Scott Nicolay

Ana Kai Tangata

Tag: African American spec-lit

Rios de la Luz: Magical Surrealism, Martian Gemstones and Guardian Abuelas | The Outer Dark: Episode 27 — JANUARY 13, 2016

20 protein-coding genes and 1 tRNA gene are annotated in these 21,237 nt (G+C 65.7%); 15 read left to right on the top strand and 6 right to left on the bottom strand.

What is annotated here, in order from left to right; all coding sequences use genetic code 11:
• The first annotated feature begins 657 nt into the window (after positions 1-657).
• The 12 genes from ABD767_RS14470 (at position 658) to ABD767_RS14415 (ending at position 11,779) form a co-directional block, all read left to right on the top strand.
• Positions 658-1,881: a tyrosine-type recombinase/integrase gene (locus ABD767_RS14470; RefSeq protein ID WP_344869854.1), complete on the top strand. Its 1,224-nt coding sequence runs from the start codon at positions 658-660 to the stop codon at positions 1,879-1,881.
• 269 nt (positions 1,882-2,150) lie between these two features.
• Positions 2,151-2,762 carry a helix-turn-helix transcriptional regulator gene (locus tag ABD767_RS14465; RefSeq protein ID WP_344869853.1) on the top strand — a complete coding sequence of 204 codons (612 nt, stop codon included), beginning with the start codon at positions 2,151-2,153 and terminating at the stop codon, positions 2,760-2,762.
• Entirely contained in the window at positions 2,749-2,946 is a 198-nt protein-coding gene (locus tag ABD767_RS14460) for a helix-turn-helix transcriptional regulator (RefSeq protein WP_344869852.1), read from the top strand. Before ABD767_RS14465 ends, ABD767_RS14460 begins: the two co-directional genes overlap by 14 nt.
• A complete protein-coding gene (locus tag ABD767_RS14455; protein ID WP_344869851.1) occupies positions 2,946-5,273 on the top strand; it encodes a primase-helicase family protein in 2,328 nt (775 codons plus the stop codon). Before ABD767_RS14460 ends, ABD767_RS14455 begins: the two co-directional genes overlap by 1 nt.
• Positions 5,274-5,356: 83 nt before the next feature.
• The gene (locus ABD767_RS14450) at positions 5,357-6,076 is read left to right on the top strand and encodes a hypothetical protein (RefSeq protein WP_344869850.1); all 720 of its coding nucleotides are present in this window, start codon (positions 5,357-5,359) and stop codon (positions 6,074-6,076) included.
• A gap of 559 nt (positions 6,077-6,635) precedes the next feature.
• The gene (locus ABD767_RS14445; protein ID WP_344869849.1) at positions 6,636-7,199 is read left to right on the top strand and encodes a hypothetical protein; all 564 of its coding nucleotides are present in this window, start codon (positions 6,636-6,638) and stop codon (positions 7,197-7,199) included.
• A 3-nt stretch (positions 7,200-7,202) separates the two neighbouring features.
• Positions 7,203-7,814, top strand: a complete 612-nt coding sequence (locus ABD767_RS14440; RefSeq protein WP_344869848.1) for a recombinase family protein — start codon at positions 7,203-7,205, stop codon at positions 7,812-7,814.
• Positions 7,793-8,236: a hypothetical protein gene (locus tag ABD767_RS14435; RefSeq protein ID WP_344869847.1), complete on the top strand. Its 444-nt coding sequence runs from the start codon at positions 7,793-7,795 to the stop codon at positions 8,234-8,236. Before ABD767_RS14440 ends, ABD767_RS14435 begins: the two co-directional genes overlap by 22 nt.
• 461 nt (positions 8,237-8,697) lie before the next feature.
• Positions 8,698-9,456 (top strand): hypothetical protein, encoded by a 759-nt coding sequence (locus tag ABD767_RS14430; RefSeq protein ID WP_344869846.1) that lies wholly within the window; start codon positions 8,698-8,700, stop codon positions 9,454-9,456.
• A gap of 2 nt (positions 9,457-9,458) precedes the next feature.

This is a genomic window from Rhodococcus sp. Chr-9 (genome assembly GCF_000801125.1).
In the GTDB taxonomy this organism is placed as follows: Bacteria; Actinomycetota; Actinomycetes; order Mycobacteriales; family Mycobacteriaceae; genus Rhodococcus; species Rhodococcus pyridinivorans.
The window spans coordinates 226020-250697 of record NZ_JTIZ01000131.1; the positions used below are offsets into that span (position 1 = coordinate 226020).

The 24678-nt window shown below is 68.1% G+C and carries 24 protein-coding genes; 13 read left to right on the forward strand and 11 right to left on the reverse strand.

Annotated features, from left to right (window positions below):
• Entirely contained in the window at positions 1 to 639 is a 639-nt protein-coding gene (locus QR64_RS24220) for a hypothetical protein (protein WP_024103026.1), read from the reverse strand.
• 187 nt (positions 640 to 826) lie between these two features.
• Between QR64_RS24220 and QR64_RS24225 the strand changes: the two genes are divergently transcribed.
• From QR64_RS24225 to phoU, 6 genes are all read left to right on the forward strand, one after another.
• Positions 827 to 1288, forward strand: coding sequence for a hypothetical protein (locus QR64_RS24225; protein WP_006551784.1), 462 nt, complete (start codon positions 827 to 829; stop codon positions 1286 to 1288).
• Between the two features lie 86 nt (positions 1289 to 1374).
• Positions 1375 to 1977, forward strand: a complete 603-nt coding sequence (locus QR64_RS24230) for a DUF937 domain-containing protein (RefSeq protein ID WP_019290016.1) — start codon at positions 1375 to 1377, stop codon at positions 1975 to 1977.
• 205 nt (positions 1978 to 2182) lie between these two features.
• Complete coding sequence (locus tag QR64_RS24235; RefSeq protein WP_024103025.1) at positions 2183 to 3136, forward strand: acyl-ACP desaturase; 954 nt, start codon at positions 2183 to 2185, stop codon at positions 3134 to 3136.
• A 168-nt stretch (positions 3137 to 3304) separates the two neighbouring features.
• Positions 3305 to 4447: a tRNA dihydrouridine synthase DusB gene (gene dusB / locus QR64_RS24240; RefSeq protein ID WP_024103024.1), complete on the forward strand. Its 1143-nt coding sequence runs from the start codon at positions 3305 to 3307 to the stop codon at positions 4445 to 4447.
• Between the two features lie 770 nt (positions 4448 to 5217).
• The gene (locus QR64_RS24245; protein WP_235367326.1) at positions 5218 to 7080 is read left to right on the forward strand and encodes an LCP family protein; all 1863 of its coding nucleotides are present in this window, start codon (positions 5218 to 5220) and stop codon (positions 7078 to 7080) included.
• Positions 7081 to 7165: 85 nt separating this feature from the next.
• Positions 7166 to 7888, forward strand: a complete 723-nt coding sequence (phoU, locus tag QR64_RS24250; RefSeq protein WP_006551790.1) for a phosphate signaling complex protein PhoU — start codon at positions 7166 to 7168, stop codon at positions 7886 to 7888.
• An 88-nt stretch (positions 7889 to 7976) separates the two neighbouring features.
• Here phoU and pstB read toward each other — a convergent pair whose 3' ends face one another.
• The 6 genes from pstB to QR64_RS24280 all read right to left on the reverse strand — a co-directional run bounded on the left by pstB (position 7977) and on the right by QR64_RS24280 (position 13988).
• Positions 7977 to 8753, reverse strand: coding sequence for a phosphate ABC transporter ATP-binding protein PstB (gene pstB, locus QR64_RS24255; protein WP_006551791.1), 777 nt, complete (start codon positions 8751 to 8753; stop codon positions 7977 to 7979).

rios-pulseRios de la Luz explores the “inner workings that were happening in her brain” while writing her first collection The Pulse Between Dimensions and the Desert, and Scott’s suggestion that her stories resemble the Martian gemstones depicted within–each unique, energetic, fresh, multifaceted, and yet interconnected. Notions of magic realism, time travel, science fiction, Junot Diaz, Ray Bradbury, Lucius Shepard, Star Trek, Doctor Who, and her love of outer space and comic books, especially Los Bros Hernandez’s Love and Rockets, emerge, as well as working with her publisher Ladybox Books, a rising imprint of Broken River Books and being part of the dynamic small press community in Portland, Oregon. The discussion also explores diversity as a rising force in both authors and audience for spec-lit, including Rios’ identity as a “Latina-Chicana-Bruja” writer but “mostly just a strange brown girl,” as well as using Spanish to reset rhythm in her narratives, growing up in El Paso, discovering her favorite writer Sandra Cisneros and her passion for creating young characters like herself, including her excitement in seeing female, African and Guatemalan leads in Star Wars and a black Hispanic super-hero in Spider-Man Miles Morales. Another ever-present element in her writing is the guardian abuela, reflecting the importance of her grandmother and great grandmother to whom she says she “owes so much.” Also queer characters, the awkwardness of puberty (“Church Bush”), disappeared women, dead children (“La Reina”), her complicated feelings about borders and a short reading of her hauntingly beautiful story “Marigolds.Hey bros out there. For your own sake, don’t ever take two big Levitra Generic.” Finally, Rios talks about what’s next for her including flash fiction, zines, two horror stories, a bizarro tale and a novel, as well as recommending poet Yesika Salgado, aka Yesika Starr, fellow Ladybox Books author Meliza Bañales, aka Missy Fuego, and Vanessa Mártir.